Former inmate loses injuries claim over stairwell fall at Portlaoise prison

Graham Hynes says he slipped on small butter pack while climbing stairs in B Wing

Graham Hynes is a former inmate at Midlands Prison, Portlaoise. Photograph: Laura Hutton/The Irish Times

Graham Hynes is a former inmate at Midlands Prison, Portlaoise. Photograph: Laura Hutton/The Irish Times

 

A former inmate at Midlands Prison, Portlaoise, who fell on a stairwell in the prison seven years ago has lost a €60,000 personal injuries claim in the Circuit Civil Court on Wednesday against the Minister for Justice.

Graham Hynes, of Oakland Grove, Kildare Town, Co Kildare, told Judge Cormac Quinn he slipped on a small butter pack as he was climbing the stairwell in the B Wing of the prison.

He said he had fallen heavily on his right knee, injuring his leg and twisting his back. Initially he had not wanted to make a complaint against the Governor because of his situation but later did so.

Hynes told barrister Damian Sheridan, who appeared for the Minister with Deirdre O’Halloran of Corrigan and Corrigan Solicitors, that he had broken his leg in an earlier accident outside of the prison but that this injury had cleared up and he was symptom free prior to the stairwell fall in August 2014.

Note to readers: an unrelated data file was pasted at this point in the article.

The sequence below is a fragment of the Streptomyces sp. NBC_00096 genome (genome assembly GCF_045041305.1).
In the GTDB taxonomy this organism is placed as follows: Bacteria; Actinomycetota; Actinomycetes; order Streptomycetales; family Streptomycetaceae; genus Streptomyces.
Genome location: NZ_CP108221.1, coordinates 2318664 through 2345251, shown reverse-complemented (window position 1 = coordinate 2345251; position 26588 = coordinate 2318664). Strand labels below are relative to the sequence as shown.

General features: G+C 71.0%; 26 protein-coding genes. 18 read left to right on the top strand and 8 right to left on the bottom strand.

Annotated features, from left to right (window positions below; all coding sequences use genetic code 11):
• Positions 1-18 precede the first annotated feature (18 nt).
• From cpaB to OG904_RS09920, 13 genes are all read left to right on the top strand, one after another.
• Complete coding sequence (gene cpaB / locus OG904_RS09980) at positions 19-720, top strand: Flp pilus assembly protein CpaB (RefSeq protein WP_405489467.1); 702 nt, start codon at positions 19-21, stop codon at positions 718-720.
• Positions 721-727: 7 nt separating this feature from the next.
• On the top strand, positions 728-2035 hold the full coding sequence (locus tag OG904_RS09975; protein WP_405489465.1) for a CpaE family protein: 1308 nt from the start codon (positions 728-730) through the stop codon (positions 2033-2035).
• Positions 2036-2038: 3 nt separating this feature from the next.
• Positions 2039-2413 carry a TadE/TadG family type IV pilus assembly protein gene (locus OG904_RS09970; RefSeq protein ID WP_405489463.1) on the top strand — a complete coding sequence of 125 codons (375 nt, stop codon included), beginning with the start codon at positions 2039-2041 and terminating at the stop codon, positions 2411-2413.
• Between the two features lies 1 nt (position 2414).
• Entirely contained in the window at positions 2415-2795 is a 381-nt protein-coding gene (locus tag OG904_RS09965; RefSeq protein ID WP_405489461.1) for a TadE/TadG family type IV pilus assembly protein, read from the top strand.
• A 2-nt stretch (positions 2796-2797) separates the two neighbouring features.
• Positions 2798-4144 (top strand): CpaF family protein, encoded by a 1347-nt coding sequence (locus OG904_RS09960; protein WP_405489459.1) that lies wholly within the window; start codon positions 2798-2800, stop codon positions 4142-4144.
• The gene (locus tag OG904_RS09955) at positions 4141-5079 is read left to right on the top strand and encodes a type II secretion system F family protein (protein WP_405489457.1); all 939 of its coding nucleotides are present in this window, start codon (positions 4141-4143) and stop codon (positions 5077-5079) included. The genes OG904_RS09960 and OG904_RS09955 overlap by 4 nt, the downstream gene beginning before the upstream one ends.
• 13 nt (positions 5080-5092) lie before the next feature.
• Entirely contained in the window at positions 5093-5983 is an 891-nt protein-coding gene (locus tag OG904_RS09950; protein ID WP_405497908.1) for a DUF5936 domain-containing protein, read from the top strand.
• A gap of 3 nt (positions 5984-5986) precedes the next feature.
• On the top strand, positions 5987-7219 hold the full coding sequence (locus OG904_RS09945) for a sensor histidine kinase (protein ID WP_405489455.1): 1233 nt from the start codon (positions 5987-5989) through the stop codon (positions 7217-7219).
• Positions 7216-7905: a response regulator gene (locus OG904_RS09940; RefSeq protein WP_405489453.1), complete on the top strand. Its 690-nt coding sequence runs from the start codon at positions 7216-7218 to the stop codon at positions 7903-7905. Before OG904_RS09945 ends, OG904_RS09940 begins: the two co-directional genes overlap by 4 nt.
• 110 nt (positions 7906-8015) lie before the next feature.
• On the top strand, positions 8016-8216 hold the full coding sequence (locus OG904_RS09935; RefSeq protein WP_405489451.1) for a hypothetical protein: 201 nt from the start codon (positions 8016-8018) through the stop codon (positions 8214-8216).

He said particles of food would often fall off trays and butter packs were thrown around the place by some inmates. He had been looking ahead at the time and had not seen the butter pack on the second last step at the top of the stairwell.

Forensic engineer Paul Romeril told the court that food was regularly carried up the stairwell in question by inmates returning with food trays to their cells. He said there had been photographic evidence of the stairwell itself but he did not think it would be useful to the court in determining the issue.

Mr Romeril said cleaning in the wing was carried out while inmates were locked up between 10 am and noon when they would be released to have their food.

Judge Cormac Quinn, in dismissing Hynes’s case, said he had received methadone earlier that day for treatment of a drug dependency problem and he may have been intoxicated at the time of the incident.

The judge said he would have dismissed the case also on the basis that Mr Hynes had not been holding onto the stairwell railings, knew the area well and should have been looking where he was going at the time.

He directed that he pay the Minister’s legal costs in the case.